From Research to Action: Using Knowledge to Accelerate Progress in the Elimination of Child Labour and Forced Labour (RTA)

The “From Research to Action (RTA)” project aims to accelerate the use of rigorous research by policymakers and practitioners in support to efforts to tackle child labour, forced labour, and human trafficking around the world.

The RTA Project is a development cooperation project managed by the International Labour Organization and funded by the United States Department of Labor (USDOL).

To date, the global struggle against child labour, forced labour, and human trafficking has been hampered by a lack of critical and accessible research on effective policies and strategies and how they can be applied in different contexts. Policy makers and practitioners, who are in a position to make decisions, may not be aware of the available critical research, may not be able to access it, or may not be able to apply it effectively to their own situation. On the other hand, research may not be fully applicable to the needs of policy makers or may not be communicated or presented in a manner that is accessible to policy makers and other potential users.

Institutional partner

The RTA project collaborates with the International Organization for Migration (IOM)’s Migrant Protection and Assistance (MPA) Division. The MPA of the Department of Migration Management provides protection and assistance to migrants in need. The ongoing collaboration with IOM-MPA will ensure that issues related to trafficking for forced labour, child trafficking, child labour and forced labour in crisis-affected populations and among migrants are reflected across all project activities.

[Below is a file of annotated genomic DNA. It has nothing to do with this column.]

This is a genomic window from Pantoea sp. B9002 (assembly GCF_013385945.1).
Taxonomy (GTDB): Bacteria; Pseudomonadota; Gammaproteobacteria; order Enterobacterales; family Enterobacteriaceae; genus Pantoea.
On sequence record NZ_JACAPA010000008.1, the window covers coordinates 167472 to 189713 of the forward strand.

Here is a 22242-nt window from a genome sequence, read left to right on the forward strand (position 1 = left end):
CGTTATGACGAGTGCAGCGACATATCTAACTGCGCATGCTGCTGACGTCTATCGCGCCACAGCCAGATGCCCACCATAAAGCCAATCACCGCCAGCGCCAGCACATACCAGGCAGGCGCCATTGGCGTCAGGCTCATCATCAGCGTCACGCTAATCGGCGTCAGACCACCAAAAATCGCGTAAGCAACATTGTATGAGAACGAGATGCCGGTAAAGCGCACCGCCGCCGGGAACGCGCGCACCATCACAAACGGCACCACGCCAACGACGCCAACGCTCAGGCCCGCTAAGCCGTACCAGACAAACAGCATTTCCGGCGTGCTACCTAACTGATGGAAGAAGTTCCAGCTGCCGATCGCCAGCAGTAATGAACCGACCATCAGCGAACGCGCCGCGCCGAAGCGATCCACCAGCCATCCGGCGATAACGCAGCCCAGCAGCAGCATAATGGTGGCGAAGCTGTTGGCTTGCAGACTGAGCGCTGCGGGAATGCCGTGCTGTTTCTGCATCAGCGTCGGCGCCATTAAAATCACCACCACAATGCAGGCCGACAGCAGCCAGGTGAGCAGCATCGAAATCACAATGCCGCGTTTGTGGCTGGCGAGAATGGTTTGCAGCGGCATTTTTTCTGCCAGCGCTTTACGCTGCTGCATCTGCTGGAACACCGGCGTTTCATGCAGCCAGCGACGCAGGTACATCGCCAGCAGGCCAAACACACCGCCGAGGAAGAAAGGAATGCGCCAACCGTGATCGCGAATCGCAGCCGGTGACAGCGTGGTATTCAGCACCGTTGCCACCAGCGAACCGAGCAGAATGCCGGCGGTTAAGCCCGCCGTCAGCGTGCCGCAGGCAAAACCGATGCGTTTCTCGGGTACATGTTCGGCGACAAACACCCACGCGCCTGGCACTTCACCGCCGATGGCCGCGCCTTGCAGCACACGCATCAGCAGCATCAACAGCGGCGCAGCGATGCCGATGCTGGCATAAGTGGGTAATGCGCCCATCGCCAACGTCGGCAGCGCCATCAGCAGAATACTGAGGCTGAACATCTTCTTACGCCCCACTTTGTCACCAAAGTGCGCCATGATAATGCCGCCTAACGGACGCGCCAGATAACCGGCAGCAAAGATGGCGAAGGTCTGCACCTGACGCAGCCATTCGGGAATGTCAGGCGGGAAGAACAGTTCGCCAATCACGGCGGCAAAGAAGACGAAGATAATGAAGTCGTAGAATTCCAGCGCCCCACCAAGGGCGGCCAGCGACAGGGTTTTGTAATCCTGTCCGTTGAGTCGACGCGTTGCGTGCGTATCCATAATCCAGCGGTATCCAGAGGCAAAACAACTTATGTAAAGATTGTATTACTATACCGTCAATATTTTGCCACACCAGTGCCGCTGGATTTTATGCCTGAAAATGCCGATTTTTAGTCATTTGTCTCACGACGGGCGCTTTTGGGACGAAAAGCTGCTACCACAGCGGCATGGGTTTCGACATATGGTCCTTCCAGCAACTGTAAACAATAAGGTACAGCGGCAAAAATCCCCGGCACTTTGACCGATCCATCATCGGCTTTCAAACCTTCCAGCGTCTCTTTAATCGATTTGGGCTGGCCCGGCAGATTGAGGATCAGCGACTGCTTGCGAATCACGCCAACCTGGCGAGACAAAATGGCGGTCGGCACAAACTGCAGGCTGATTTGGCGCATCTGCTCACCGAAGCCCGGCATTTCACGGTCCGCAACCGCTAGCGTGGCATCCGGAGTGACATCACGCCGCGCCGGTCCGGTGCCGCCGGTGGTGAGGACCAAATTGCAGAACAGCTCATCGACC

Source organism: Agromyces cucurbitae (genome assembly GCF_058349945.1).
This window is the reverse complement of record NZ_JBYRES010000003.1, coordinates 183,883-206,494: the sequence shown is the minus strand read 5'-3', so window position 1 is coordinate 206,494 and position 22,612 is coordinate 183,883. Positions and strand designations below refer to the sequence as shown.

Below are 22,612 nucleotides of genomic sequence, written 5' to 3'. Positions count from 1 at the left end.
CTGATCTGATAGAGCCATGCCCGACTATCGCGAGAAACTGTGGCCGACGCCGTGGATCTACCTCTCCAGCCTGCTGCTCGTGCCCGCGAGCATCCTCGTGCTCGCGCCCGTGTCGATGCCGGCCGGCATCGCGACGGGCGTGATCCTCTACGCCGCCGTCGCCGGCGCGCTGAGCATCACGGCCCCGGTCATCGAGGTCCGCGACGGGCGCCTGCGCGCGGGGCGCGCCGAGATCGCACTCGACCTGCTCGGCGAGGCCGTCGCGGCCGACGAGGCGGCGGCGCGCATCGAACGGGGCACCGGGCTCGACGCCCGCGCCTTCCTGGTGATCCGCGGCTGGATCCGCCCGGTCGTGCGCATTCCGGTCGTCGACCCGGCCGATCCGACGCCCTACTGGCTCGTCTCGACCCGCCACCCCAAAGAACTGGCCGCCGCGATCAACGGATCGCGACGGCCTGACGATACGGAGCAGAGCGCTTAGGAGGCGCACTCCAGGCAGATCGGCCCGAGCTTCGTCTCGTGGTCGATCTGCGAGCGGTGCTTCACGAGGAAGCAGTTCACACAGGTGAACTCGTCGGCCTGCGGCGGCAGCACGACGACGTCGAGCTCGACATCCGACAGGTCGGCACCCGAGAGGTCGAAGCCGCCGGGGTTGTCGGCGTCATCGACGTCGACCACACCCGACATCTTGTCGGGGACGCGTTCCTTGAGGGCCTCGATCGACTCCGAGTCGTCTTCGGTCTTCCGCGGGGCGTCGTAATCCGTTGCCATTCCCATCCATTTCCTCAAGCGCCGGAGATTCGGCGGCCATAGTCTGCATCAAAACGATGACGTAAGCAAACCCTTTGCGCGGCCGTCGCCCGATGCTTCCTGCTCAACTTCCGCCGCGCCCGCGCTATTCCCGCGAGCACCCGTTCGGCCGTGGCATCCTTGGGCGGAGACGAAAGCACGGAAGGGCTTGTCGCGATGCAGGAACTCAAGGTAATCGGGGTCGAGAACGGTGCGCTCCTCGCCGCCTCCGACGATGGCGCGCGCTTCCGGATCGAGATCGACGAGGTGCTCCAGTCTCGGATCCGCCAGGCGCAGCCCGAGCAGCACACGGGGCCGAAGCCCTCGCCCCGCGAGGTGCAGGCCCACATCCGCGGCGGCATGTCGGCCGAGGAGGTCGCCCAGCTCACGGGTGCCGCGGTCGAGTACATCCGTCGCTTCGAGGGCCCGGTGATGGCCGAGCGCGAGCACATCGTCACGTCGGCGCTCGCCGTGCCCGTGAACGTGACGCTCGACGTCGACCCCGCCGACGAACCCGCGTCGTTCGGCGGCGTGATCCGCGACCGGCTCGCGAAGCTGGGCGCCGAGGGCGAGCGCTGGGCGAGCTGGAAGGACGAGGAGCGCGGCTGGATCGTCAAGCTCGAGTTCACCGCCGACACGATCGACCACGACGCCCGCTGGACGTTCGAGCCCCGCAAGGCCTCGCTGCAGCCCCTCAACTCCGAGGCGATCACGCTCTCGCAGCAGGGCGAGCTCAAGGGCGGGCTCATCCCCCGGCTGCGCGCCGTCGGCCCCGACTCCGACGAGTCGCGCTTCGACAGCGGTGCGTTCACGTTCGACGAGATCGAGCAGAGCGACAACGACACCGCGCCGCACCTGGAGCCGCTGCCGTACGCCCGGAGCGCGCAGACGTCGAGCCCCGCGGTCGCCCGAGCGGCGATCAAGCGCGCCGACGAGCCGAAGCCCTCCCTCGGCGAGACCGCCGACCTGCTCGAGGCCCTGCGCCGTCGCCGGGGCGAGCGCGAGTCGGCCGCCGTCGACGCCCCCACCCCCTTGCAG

Global Objectives

The RTA project aims at accelerating the use of rigorous research by policymakers and practitioners in support to efforts to tackle child labour, forced labour, and human trafficking around the world. In support of this effort, the project focuses on four outcomes related to child labour, forced labour, and human trafficking on knowledge, advocacy, capacity-building and global action.

Outcomes

There are four intended outcomes and some relevant activities:
  • Outcome 1: Increased policymakers and practitioners’ interaction with rigorous research, evaluation studies, research tools, and other relevant data needed to address child labour, forced labour, and human trafficking internationally;
    The project will address critical factors that prevent effective research, policies and strategies from being widely disseminated and applied. Some activities include building a Policy Interactive Guidance tool, developing annotated bibliographies, and data mapping.
  • Outcome 2: Increased understanding by researchers of the questions and knowledge gaps that need to be addressed to inform policy and programme efforts to eliminate child labour, forced labour, and human trafficking;
    The project will identify knowledge gaps and develop both global and country-level research agendas. The research agenda process will be guided by an International Advisory Board (IAB), including but not limited to technical experts from the USDOL, UN agencies, International Organization of Employers (IOE), International Trade Union Confederation (ITUC), Alliance 8.7 Pathfinder country representatives, and the academic community.
  • Outcome 3: Improved capacity of researchers to study child labour, forced labour, and human trafficking issues;
    The project will develop a massive open online course (MOOC) and promote the integration of course modules into ongoing university programmes.
  • Outcome 4: Increased engagement of skilled, multidisciplinary, policy-oriented researchers to carry out rigorous studies on child labour, forced labour, and human trafficking issues;
    The project will award research grants and fellowships to promote long-term collaboration with skilled researchers from a variety of disciplines.

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